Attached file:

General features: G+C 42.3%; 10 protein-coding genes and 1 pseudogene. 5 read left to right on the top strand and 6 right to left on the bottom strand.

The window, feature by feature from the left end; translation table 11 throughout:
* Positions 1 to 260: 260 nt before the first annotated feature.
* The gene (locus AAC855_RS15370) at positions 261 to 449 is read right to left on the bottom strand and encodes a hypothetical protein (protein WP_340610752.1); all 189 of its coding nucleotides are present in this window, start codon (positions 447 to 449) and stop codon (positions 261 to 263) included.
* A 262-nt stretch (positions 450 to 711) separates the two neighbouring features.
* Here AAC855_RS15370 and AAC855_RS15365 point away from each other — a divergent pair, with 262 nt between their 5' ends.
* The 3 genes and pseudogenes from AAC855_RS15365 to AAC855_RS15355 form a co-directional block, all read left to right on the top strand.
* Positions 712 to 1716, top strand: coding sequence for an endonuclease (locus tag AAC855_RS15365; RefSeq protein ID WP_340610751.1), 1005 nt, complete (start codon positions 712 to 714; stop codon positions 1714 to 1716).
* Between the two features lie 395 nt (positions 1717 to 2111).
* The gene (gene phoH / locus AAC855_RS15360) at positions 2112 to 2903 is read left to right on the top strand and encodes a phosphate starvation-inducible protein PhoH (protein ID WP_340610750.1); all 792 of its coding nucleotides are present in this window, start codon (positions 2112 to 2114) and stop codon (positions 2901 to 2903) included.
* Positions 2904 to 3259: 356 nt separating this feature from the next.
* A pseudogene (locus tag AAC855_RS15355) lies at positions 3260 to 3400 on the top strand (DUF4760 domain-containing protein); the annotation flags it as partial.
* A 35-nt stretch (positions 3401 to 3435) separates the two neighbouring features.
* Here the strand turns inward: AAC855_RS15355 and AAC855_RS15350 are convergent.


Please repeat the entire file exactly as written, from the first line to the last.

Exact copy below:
General features: G+C 42.3%; 10 protein-coding genes and 1 pseudogene. 5 read left to right on the top strand and 6 right to left on the bottom strand.

The window, feature by feature from the left end; translation table 11 throughout:
* Positions 1 to 260: 260 nt before the first annotated feature.
* The gene (locus AAC855_RS15370) at positions 261 to 449 is read right to left on the bottom strand and encodes a hypothetical protein (protein WP_340610752.1); all 189 of its coding nucleotides are present in this window, start codon (positions 447 to 449) and stop codon (positions 261 to 263) included.
* A 262-nt stretch (positions 450 to 711) separates the two neighbouring features.
* Here AAC855_RS15370 and AAC855_RS15365 point away from each other — a divergent pair, with 262 nt between their 5' ends.
* The 3 genes and pseudogenes from AAC855_RS15365 to AAC855_RS15355 form a co-directional block, all read left to right on the top strand.
* Positions 712 to 1716, top strand: coding sequence for an endonuclease (locus tag AAC855_RS15365; RefSeq protein ID WP_340610751.1), 1005 nt, complete (start codon positions 712 to 714; stop codon positions 1714 to 1716).
* Between the two features lie 395 nt (positions 1717 to 2111).
* The gene (gene phoH / locus AAC855_RS15360) at positions 2112 to 2903 is read left to right on the top strand and encodes a phosphate starvation-inducible protein PhoH (protein ID WP_340610750.1); all 792 of its coding nucleotides are present in this window, start codon (positions 2112 to 2114) and stop codon (positions 2901 to 2903) included.
* Positions 2904 to 3259: 356 nt separating this feature from the next.
* A pseudogene (locus tag AAC855_RS15355) lies at positions 3260 to 3400 on the top strand (DUF4760 domain-containing protein); the annotation flags it as partial.
* A 35-nt stretch (positions 3401 to 3435) separates the two neighbouring features.
* Here the strand turns inward: AAC855_RS15355 and AAC855_RS15350 are convergent.